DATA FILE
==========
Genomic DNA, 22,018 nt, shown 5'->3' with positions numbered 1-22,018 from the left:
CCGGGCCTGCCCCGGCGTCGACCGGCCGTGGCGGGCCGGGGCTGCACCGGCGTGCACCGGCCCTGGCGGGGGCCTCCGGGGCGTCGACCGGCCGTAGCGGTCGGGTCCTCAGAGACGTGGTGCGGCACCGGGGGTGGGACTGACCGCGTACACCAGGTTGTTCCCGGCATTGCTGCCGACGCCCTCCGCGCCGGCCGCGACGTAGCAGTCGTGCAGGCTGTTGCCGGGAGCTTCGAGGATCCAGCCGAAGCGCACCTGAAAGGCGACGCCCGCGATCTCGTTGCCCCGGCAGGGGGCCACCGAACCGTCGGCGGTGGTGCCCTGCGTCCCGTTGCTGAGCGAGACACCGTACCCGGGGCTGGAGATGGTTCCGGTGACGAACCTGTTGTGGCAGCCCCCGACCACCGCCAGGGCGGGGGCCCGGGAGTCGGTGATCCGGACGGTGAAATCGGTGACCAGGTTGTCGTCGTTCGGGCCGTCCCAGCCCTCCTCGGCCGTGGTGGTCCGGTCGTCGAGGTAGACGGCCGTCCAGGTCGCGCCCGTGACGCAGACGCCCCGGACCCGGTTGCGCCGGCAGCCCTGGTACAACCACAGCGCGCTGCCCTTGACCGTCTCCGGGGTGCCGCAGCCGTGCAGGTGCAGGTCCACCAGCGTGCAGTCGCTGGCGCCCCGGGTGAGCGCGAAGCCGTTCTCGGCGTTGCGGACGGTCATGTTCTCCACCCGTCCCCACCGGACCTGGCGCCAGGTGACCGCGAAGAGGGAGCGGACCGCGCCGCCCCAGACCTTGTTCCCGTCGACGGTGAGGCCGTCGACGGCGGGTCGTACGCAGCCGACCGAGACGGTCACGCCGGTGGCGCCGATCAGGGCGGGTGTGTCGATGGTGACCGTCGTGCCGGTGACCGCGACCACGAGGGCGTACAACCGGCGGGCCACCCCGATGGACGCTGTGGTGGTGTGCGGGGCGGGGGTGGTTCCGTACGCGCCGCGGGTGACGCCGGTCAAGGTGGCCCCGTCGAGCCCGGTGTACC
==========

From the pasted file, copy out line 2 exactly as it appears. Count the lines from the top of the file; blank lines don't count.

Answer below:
CCGGGCCTGCCCCGGCGTCGACCGGCCGTGGCGGGCCGGGGCTGCACCGGCGTGCACCGGCCCTGGCGGGGGCCTCCGGGGCGTCGACCGGCCGTAGCGGTCGGGTCCTCAGAGACGTGGTGCGGCACCGGGGGTGGGACTGACCGCGTACACCAGGTTGTTCCCGGCATTGCTGCCGACGCCCTCCGCGCCGGCCGCGACGTAGCAGTCGTGCAGGCTGTTGCCGGGAGCTTCGAGGATCCAGCCGAAGCGCACCTGAAAGGCGACGCCCGCGATCTCGTTGCCCCGGCAGGGGGCCACCGAACCGTCGGCGGTGGTGCCCTGCGTCCCGTTGCTGAGCGAGACACCGTACCCGGGGCTGGAGATGGTTCCGGTGACGAACCTGTTGTGGCAGCCCCCGACCACCGCCAGGGCGGGGGCCCGGGAGTCGGTGATCCGGACGGTGAAATCGGTGACCAGGTTGTCGTCGTTCGGGCCGTCCCAGCCCTCCTCGGCCGTGGTGGTCCGGTCGTCGAGGTAGACGGCCGTCCAGGTCGCGCCCGTGACGCAGACGCCCCGGACCCGGTTGCGCCGGCAGCCCTGGTACAACCACAGCGCGCTGCCCTTGACCGTCTCCGGGGTGCCGCAGCCGTGCAGGTGCAGGTCCACCAGCGTGCAGTCGCTGGCGCCCCGGGTGAGCGCGAAGCCGTTCTCGGCGTTGCGGACGGTCATGTTCTCCACCCGTCCCCACCGGACCTGGCGCCAGGTGACCGCGAAGAGGGAGCGGACCGCGCCGCCCCAGACCTTGTTCCCGTCGACGGTGAGGCCGTCGACGGCGGGTCGTACGCAGCCGACCGAGACGGTCACGCCGGTGGCGCCGATCAGGGCGGGTGTGTCGATGGTGACCGTCGTGCCGGTGACCGCGACCACGAGGGCGTACAACCGGCGGGCCACCCCGATGGACGCTGTGGTGGTGTGCGGGGCGGGGGTGGTTCCGTACGCGCCGCGGGTGACGCCGGTCAAGGTGGCCCCGTCGAGCCCGGTGTACC